The son of an influential Miami-Dade lobbyist, law student Mario Melton lived a privileged life, with his family paying for his rent, his school and even funding his startup company hawking energy drinks. And after a jury convicted Melton of importing a Chinese-made drug, he issued carefully worded apologies downplaying his role in a major Molly ring.
Melton penned a letter to the judge apologizing for his “situation.” Then, during his sentencing hearing on Friday, he apologized for “allowing” drug dealers to use his family’s Miami-Dade shipping business to import some 40 kilos of the designer drugs.
But Miami federal judge Federico Moreno sought a clearer admission.
“I’m very remorseful,” Melton stammered.
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Moreno pressed him further: “For what?”
“For dealing drugs,” Melton relented.
With that, the U.S. district judge gave him a huge break, sentencing Melton to 2 1/2 years in federal prison — much softer punishment than the eight years sought by prosecutors. “It’s lower, much lower than I expected,” Moreno said in giving him credit for his “very, very late acceptance of responsibility.”
Friday’s sentencing concluded the final case of the “Miami Molly Machine,” which was featured as part of the Miami Herald’s Pipeline China series. The stories have chronicled a new breed of drug dealers ordering synthetic drugs from clandestine Chinese labs.
The wider Molly operation was headed by Jorge Hernandez, a former U.S. Army intelligence specialist who returned home from war and became a fast-living Molly dealer. He was joined by his best friend, Matthew Anich, a former Marine.
The two tattooed, body-building friends ordered hundreds of kilos of the club drug Molly, using strippers and other young women to sell the pills, pick up the packages or wire the money. Authorities learned about the operation after Anich’s girlfriend, a porn star known as Selena Rose, tipped off police to her boyfriend’s activities.
Federal prosecutors said that Melton, 31, met Hernandez through Peter Pereira, a male dancer and gay escort who was involved in the Molly dealing. At trial, jurors heard that it was Melton’s idea to increase the size of the Molly shipments by having them sent to his family’s shipping company. He was paid $500 a kilo.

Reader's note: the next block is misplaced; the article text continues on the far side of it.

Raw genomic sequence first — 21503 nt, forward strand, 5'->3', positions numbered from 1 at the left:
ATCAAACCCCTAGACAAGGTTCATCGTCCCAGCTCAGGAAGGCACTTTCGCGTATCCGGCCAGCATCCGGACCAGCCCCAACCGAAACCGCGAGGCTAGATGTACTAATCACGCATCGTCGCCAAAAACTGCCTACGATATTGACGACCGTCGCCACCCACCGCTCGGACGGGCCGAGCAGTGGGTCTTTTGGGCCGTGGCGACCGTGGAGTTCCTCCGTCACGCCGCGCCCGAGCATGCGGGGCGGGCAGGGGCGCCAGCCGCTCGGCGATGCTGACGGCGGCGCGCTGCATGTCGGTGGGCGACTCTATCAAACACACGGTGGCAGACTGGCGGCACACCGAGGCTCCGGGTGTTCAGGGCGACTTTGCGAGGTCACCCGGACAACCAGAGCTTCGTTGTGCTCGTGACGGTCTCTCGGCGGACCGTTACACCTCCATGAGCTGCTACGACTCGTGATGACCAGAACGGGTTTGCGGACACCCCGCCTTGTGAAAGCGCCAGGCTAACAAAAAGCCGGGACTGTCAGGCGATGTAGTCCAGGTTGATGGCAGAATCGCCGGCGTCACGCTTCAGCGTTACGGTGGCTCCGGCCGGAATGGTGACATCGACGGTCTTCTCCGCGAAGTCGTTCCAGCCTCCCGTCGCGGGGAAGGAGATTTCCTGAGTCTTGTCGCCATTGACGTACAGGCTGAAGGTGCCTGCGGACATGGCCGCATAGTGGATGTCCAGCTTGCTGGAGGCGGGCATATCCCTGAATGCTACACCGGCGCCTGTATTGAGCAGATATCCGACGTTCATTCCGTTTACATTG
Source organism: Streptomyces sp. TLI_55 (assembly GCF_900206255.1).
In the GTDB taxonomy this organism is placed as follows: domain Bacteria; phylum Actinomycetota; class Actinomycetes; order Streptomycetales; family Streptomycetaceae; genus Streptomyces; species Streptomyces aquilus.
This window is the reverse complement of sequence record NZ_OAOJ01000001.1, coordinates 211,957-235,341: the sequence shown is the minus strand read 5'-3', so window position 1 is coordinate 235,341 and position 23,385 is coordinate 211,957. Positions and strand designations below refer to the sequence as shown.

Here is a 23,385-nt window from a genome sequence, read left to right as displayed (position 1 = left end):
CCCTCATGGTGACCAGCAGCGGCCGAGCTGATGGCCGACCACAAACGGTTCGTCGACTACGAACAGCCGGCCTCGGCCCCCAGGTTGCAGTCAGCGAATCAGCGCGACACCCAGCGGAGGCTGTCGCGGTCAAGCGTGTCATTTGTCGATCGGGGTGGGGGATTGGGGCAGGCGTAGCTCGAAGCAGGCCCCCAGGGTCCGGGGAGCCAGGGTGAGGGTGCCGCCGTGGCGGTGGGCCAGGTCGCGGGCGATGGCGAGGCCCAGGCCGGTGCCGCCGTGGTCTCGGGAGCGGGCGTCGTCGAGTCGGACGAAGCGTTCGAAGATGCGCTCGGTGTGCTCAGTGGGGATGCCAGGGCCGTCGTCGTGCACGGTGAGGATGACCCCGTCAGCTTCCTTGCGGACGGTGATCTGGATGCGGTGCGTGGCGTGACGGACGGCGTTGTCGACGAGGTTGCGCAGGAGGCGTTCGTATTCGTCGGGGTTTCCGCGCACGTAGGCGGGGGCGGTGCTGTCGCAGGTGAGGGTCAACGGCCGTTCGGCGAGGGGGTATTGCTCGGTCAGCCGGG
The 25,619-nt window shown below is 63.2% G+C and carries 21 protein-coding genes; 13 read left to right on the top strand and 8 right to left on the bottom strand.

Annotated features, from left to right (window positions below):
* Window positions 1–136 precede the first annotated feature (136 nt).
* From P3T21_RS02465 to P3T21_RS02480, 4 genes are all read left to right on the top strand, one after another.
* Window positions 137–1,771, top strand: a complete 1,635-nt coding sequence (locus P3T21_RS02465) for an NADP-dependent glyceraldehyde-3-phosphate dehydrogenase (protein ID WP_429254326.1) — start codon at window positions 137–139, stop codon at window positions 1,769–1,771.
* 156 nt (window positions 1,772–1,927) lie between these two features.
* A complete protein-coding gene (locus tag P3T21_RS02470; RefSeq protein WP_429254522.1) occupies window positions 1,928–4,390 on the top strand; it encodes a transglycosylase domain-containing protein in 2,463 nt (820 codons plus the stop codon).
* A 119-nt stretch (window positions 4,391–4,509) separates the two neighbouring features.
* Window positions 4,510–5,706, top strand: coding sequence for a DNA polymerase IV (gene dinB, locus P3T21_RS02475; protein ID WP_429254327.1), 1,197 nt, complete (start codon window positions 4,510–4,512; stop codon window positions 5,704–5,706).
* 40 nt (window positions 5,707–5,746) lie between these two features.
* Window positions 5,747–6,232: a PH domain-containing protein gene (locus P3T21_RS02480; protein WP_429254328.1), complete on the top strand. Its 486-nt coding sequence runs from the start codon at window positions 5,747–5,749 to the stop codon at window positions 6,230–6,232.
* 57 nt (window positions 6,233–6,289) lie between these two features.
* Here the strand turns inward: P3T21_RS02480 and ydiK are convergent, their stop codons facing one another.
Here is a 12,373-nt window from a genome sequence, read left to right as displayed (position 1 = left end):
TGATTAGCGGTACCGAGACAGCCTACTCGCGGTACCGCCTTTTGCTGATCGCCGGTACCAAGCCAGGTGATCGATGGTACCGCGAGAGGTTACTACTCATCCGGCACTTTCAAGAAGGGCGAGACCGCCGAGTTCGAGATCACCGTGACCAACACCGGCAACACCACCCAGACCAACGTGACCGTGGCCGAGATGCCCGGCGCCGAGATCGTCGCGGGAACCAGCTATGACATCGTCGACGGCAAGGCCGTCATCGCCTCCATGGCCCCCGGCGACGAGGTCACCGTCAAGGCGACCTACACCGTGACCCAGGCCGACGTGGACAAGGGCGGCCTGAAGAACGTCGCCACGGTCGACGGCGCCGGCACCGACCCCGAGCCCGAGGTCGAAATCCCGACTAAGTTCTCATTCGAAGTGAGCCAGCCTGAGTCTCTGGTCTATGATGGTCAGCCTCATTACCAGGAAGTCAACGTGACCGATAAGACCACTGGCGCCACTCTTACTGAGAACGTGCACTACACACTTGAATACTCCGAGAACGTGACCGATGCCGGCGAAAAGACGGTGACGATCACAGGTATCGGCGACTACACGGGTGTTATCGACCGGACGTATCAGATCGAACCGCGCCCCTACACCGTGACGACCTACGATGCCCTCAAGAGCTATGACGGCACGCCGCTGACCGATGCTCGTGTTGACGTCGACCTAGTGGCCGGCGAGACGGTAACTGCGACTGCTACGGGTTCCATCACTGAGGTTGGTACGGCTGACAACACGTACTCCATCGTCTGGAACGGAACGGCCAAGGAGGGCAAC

His first trial ended in a hung jury. Afterward, Melton personally rejected a plea deal that would have resulted in probation and no prison time. In March, a second federal jury convicted Melton after deliberating less than two hours.
The judge did not have an easy decision.
The ringleader Hernandez, who testified twice against Melton and helped U.S. Homeland Security Investigations agents build cases against the rest of the ring, got four years in prison. The judge made no bones that he cut him a break because of his military service in Iraq and Afghanistan.
The nine others indicted along with Hernandez all pleaded guilty, and got terms ranging from 18 months to five years in prison.
Prosecutor Marton Gyires insisted that Melton was more than a minor player, concocting fake paperwork for the shipments and misleading federal agents about Hernandez’s identity. “He used his lies to help his buddies and to help himself,” Gyires said.
As for Melton, his lawyers cast him as a socially awkward young man who struggled with his weight, bullying and a heart condition.
Melton graduated from Florida State University, then earned a master’s degree in business from St. Thomas University, where he also enrolled in law school. He also started an energy-drink company called Dolce Shot, a project that “went dormant” and led him to abuse alcohol and drugs such as Valium and Xanax, his lawyers said.
Melton’s father, longtime county lobbyist Eston “Dusty” Melton, mobilized several notable Miami-Dade figures to write to the judge seeking lenience. Among them: former county manager and schools superintendent Merrett Stierheim, former state senator and attorney Daryl Jones, and former county and Miami city manager Sergio Pereira.
His mother, Mabelys Melton, insisted in her letter that her son “has never been a drug dealer.” After the hearing, she snapped at federal agents outside court: “Divine justice exists!”
Meanwhile, Eston Melton blamed himself for coddling his son and creating a lifestyle “where he had no responsibilities, no accountabilities, no challenges or obligations and no personal exposure in the ‘real world.’ ”
His lawyer, Michael Rosen, said he believed Melton could not admit to the drug dealing because he had been “living in the womb of his family.”
During the sentencing, Judge Moreno meandered at times, pointing out that Melton “has had a lot of privileges” while chastising Melton because “he tarnished his family’s name” by involving the shipping business in drug dealing.
“This is not fun and games,” Moreno said. “This can kill people, these drugs.”
But in the end, the judge handed down the lighter sentence and also ordered him to serve three years of supervised release.
“You’re going to have to work for a living, for a change,” Moreno said.